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Bowling Ball Skid Distance

By:, Originally Posted: 1/22/16; Updated: 1/31/2024

If you are averaging between 150 and 170, you likely have encountered varying lane conditions. On varying lane conditions, you will also encounter varying bowling ball skid distance.

Oil patterns and lane surface conditions determine how much overall ball skid distance you will get as your bowling ball travels down the front portion of the lane.

Ball skid (slide) typically refers to the distance a bowling ball will skid on the front end of the lane before changing directions slightly in the mid lane for those bowlers who use a hook ball delivery.

Once a bowling ball is released onto the lane surface, the ball will skid a given distance until inertia slows the ball from the skid phase to the next phase of ball motion, the hook phase.

Given the factors of your individual release technique and the bowling ball you choose, the lane conditions (volume of oil applied to the front end of the lane surface) affect ball skid more than anything.

Bowling on a heavily oiled lane will increase your ball skid considerably and give the appearance that you are bowling ball is traveling downhill. Oily lanes help your ball maintain its speed of skid a greater distance than does a dry lane.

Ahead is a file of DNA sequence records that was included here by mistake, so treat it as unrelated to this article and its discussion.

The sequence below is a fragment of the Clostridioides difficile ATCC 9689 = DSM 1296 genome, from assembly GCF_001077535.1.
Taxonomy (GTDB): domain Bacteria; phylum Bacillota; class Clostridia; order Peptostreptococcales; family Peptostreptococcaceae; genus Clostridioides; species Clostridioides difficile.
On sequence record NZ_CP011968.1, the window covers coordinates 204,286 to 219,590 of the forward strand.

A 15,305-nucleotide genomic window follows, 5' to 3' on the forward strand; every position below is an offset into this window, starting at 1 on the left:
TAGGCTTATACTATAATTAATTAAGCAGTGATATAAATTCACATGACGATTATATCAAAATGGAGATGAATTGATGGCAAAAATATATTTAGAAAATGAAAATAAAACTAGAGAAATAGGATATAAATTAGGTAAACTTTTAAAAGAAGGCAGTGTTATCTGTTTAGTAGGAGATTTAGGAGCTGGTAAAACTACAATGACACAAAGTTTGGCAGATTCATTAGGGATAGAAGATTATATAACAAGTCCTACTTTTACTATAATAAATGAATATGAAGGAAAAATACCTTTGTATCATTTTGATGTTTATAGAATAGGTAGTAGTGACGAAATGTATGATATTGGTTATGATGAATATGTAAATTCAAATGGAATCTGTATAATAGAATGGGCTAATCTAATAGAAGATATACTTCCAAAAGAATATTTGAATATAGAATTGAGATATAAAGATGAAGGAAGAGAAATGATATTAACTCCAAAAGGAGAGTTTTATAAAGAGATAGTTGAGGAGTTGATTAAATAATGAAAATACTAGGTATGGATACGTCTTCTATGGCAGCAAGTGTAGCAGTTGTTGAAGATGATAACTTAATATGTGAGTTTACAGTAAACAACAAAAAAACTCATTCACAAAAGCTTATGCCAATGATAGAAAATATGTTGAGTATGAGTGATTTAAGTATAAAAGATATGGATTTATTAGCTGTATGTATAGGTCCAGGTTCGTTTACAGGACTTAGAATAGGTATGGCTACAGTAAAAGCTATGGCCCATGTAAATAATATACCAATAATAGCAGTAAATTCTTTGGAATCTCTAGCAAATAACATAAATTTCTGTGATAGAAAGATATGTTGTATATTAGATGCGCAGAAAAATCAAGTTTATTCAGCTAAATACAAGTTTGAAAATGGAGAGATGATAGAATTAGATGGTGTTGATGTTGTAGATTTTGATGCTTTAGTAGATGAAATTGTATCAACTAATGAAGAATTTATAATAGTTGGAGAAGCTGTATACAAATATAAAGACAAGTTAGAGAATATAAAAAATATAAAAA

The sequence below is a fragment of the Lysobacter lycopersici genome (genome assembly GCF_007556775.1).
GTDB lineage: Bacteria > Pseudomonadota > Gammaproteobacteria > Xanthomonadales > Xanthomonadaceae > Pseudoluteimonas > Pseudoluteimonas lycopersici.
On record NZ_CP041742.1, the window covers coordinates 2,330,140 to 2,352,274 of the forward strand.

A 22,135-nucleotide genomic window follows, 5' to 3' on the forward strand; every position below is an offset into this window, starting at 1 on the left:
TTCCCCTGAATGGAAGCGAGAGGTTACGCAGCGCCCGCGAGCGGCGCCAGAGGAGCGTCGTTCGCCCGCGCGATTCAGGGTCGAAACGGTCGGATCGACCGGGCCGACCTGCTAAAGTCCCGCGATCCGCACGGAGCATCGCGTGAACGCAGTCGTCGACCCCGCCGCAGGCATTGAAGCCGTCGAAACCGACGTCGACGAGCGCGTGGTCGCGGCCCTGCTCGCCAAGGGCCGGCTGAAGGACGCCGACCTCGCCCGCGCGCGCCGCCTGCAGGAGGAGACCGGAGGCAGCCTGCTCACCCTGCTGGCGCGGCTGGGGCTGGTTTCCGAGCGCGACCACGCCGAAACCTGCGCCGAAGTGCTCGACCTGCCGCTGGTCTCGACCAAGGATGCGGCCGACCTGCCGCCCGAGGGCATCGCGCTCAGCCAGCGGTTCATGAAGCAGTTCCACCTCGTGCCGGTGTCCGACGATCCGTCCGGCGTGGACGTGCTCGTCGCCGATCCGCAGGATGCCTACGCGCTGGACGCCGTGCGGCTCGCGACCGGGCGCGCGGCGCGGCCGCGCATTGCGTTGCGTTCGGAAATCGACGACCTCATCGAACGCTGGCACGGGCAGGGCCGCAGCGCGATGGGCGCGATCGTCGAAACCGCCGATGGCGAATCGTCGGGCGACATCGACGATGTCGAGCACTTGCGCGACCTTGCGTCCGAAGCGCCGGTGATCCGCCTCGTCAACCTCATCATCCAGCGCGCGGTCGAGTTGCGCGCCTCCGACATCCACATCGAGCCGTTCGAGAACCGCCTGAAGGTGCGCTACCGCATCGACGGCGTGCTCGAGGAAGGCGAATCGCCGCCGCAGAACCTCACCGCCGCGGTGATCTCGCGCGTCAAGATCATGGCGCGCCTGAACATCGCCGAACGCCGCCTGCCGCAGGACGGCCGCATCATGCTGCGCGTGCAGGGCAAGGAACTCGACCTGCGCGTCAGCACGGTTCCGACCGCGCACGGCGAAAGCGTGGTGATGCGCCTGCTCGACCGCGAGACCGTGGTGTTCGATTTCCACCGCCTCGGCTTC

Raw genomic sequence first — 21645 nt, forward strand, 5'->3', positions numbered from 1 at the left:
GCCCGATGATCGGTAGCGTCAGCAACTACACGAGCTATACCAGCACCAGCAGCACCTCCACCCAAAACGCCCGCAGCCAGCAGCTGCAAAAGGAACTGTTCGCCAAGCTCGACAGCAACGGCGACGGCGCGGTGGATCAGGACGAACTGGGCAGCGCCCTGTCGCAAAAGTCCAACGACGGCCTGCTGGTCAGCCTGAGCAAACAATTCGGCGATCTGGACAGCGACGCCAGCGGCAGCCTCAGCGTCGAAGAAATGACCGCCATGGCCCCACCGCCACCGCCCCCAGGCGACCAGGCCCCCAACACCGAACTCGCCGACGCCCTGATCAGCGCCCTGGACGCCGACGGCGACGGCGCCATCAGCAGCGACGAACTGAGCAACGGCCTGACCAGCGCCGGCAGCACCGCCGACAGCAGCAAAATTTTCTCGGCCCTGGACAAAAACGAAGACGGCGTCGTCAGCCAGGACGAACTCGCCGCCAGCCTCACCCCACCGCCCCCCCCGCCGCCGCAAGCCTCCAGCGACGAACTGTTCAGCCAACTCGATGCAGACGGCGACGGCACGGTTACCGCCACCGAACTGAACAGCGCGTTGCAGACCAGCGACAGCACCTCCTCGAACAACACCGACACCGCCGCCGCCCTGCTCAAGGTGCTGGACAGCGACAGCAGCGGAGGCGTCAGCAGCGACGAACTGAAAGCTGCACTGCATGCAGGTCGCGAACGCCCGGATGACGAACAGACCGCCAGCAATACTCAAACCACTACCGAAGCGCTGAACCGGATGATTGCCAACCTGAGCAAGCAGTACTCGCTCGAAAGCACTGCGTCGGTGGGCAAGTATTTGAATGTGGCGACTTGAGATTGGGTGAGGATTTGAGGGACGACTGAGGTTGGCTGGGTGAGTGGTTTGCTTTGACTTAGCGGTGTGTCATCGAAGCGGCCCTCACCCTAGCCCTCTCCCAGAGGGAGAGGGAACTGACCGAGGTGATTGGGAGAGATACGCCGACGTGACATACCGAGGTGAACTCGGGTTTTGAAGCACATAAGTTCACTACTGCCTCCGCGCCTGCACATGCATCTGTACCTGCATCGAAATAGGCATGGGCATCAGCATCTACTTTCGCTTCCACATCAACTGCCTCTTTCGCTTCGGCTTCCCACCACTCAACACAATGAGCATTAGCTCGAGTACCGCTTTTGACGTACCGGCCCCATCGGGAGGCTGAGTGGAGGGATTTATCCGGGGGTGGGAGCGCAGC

If you ball skids further on heavily oily lanes than on your normal lane conditions, then you will likely see less hook in the mid-lane and less distance your ball will travel at its angle of entry into the pocket on the back end.

The opposite is true for dry lane conditions. Dry lanes can give the appearance that your ball is traveling uphill and loses speed at a faster rate than on an oily lane.

Five factors affecting bowling ball skid distance:

1. the bowling ball coverstock (shell)

2. the drilling layout

3. the axis of rotation and amount of axis tilt imparted on the ball by the bowler

4. the launch speed of the ball

5. the volume of oil conditioner applied to the lane surface

Pay most attention what happens to your ball skid distance and when your ball will hook at the break point down the lane.

Owning multiple bowling balls with varying coverstock texture can be a help when bowling on very oily or dry lane conditions.

The ball coverstock should be your number one priority when choosing a new bowling ball to match best with lane conditions where you bowl.

The main concern you have as a player is to control the distance of skid during your alignment process.

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